Mark Burnett gets Hollywood Walk of Fame star because he “revolutionized television”
Mark Burnett will receive the 2,387th star on the Hollywood Walk of Fame today because, as The Hollywood Chamber of Commerce’s announcement says, he “has produced more than 1,100 hours of television programming which regularly airs in excess of 70 countries worldwide,” never mind that he has “revolutionized television.”
His ceremony will take place at 11:30 a.m. PT at 6664 Hollywood Boulevard, and Jeffrey Katzenberg will speak. Those who get a spot on the Walk of Fame have to be nominated and pay $25,000 for their star, and show up for the ceremony.
Although he has definitely “revolutionized television,” Burnett also has an ego that’s roughly equivalent to that of an entire season of Survivor cast members. In a Variety profile (part of a trio of articles about his work; there are also features on Shark Tank and Wedding Day), Burnett says, “CBS was the first network to do unscripted drama. I felt confident in this format and turned (the original concept) from a gameshow to dramatic storytelling, where we built a world in which core values are the truth. The way you win is by getting rid of people in a way that they don’t hate you, and in fact will reward you for getting rid of them by handing you a million dollars.”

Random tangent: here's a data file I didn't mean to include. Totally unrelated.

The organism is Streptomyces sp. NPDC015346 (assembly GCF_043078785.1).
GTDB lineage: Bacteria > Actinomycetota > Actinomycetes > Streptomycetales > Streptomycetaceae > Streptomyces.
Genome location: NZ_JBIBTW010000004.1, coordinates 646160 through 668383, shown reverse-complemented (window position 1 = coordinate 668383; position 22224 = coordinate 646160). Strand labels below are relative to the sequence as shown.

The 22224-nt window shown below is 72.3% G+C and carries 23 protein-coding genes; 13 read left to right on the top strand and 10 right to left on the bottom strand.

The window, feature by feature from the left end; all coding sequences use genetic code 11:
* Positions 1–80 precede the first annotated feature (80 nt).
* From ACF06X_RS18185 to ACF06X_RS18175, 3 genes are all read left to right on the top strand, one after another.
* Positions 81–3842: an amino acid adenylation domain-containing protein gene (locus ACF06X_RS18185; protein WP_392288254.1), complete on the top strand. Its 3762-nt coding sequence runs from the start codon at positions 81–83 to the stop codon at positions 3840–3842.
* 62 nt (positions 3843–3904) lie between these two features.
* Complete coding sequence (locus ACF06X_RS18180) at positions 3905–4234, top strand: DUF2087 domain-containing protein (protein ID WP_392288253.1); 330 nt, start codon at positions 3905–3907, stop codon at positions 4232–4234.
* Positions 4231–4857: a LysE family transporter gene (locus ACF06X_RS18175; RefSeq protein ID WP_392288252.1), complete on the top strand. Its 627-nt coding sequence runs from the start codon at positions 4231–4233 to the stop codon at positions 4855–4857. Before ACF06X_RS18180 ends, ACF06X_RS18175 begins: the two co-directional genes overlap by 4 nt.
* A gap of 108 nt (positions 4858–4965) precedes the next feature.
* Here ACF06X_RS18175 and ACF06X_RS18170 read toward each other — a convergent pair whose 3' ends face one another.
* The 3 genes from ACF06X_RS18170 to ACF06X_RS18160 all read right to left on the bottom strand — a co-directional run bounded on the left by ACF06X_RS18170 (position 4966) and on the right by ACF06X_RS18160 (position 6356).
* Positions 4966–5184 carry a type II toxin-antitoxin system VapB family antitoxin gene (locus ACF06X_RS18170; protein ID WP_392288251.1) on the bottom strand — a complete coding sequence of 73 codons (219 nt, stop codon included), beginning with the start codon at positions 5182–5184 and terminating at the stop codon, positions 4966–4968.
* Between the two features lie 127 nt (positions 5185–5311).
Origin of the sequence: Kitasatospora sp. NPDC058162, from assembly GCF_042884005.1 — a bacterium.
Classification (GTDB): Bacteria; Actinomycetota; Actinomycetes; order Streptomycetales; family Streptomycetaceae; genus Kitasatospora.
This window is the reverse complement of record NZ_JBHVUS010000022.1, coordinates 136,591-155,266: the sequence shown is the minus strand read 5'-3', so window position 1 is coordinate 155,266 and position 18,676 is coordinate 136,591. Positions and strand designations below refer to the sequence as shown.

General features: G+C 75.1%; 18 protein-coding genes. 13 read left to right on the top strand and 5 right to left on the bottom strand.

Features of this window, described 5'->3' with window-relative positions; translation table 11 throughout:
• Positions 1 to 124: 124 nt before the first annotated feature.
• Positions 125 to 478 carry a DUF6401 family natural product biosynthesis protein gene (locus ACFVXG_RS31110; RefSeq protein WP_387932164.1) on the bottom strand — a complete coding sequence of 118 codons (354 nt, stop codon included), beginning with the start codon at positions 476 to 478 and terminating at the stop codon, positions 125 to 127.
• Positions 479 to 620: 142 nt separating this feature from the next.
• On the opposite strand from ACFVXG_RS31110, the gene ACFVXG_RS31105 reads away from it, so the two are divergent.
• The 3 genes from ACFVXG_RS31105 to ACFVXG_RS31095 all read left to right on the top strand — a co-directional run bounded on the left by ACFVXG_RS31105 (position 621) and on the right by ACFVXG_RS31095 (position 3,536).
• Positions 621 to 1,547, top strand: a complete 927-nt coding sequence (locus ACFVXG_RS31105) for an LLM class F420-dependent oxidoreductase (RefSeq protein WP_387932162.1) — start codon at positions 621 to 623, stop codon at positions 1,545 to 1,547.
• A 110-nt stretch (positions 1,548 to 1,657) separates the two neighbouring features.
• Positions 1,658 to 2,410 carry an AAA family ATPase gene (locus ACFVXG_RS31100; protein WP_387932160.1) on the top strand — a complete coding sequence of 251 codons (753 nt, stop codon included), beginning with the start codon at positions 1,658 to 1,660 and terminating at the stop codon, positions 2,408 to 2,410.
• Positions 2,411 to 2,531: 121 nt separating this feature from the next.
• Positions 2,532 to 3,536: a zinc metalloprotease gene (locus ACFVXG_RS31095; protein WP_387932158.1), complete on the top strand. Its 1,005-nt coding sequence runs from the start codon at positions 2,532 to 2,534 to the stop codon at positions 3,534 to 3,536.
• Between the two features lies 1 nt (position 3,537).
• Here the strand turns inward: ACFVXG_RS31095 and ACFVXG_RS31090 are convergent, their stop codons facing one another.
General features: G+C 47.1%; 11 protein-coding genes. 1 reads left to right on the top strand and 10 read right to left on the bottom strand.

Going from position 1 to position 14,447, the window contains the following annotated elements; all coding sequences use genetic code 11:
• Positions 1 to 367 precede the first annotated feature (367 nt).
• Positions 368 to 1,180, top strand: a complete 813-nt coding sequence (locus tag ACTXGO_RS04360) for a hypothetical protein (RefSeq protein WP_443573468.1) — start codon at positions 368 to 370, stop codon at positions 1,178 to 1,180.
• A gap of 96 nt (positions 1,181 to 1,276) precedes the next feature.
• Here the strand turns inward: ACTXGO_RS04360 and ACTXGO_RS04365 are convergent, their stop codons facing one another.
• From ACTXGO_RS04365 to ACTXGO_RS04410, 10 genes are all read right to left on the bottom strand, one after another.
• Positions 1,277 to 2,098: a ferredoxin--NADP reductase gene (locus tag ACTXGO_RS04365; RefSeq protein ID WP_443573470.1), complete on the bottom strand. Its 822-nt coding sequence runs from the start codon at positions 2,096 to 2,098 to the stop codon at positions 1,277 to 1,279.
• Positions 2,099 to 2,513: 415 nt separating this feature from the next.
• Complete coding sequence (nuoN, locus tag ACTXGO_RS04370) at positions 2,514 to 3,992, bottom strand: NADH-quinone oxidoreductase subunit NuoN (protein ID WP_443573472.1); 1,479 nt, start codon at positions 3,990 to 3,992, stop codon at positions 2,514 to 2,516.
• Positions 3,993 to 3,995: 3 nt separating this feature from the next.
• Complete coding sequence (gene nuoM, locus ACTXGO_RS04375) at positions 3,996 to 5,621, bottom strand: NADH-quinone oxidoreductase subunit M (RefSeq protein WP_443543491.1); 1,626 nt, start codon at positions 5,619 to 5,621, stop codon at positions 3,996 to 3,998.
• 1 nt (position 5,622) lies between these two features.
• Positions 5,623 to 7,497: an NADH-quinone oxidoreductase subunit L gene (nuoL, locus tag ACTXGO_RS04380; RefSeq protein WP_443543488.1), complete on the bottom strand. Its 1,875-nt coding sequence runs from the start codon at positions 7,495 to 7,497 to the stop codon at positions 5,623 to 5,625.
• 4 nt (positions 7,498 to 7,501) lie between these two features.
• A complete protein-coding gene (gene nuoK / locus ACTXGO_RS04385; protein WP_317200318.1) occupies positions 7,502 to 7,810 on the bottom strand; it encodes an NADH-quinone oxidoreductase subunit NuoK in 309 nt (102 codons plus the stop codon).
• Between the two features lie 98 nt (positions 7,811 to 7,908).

He deserves a ton of credit—and as a disclaimer, I’m quoted in the Variety piece saying as much—but this is a ridiculous exaggeration and part is just not true. While Survivor changed TV significantly, it was not the first network unscripted drama. ABC beat CBS with the first season of Making the Band, which was produced by Real World producers Bunim-Murray.
Nor did Burnett turn game shows into dramas; for that, we have Road Rules, never mind network series such as Who Wants to Marry A Multi-Millionaire and maybe even Who Wants to be a Millionaire, both of which found human drama in a competition.
Burnett also continues his pointless crusade against the term “reality TV,” although his explanation basically says the he makes television out of reality: “‘Reality’ is a label some journalists created. What I do is unscripted drama. ‘Survivor’ and ‘The Apprentice’ put people into situations that aren’t real at all. They aren’t actually marooned on an island, and they aren’t actually applying for any jobs,” he said. But of course, what happens within those situations is real—unscripted, as he says—and that’s why the genre that he’s helped shape has worked so well.